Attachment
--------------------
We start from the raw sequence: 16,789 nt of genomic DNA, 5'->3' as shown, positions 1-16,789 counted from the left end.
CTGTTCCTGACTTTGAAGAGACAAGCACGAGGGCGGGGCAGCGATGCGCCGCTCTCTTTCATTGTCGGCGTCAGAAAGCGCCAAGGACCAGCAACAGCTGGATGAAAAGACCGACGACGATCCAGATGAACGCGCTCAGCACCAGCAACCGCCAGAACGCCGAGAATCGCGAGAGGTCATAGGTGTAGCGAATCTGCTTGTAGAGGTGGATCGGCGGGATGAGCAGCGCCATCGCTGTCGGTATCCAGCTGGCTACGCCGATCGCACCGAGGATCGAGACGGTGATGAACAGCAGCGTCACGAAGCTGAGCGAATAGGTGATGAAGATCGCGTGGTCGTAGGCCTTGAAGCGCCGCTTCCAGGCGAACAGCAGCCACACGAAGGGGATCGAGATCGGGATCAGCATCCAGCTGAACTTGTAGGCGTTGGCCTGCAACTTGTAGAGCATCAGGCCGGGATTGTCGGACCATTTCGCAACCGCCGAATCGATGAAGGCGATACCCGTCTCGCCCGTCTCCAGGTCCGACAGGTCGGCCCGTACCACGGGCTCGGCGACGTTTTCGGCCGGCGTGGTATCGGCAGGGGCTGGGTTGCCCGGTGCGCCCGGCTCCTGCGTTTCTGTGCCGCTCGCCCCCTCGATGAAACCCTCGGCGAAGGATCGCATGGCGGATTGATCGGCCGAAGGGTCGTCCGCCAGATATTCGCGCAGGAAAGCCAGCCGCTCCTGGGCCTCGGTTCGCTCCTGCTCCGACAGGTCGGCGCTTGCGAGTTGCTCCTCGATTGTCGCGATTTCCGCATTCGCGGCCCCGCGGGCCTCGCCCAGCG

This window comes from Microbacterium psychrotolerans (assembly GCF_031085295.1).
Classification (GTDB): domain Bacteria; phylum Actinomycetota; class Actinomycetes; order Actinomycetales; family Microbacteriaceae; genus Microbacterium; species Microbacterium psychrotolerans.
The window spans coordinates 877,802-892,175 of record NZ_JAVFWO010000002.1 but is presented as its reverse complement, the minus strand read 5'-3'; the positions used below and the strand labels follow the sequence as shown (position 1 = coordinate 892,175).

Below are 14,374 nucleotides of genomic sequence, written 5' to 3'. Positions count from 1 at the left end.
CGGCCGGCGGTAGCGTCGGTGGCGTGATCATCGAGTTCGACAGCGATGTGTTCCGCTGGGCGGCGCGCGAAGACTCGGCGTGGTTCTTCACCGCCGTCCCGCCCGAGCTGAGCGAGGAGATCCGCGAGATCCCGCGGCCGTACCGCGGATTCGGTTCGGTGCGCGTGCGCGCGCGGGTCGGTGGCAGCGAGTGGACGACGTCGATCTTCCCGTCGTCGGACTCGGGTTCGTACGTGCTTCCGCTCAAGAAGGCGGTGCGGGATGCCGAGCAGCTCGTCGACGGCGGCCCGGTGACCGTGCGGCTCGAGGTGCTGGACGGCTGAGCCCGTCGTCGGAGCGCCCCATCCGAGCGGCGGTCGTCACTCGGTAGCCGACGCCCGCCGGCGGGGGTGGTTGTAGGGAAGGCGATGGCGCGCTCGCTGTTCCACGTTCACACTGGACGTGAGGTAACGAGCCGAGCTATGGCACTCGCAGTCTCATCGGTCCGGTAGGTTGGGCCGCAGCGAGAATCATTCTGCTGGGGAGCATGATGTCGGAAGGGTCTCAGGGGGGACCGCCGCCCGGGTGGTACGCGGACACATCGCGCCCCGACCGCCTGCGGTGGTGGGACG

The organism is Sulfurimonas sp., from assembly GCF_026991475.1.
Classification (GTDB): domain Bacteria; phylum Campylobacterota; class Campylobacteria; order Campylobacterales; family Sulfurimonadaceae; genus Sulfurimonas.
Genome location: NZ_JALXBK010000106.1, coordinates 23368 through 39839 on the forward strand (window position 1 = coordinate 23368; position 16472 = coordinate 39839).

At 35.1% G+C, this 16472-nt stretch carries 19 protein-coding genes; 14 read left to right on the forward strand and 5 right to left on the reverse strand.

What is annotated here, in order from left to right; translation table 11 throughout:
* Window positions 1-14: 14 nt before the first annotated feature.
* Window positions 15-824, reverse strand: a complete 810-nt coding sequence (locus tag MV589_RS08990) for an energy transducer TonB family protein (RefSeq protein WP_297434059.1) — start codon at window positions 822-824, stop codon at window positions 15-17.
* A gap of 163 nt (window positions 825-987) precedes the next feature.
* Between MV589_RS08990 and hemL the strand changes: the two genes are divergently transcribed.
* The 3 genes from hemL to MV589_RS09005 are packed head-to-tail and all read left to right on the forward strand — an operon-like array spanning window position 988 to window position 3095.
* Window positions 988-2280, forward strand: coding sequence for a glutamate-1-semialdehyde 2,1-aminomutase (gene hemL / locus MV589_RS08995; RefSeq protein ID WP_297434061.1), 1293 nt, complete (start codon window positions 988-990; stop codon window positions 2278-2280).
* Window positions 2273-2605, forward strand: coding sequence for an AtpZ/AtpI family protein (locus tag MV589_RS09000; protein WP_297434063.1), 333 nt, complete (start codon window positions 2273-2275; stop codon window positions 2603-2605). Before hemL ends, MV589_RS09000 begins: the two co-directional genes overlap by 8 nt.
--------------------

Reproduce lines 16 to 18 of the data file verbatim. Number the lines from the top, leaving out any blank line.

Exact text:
* Between MV589_RS08990 and hemL the strand changes: the two genes are divergently transcribed.
* The 3 genes from hemL to MV589_RS09005 are packed head-to-tail and all read left to right on the forward strand — an operon-like array spanning window position 988 to window position 3095.
* Window positions 988-2280, forward strand: coding sequence for a glutamate-1-semialdehyde 2,1-aminomutase (gene hemL / locus MV589_RS08995; RefSeq protein ID WP_297434061.1), 1293 nt, complete (start codon window positions 988-990; stop codon window positions 2278-2280).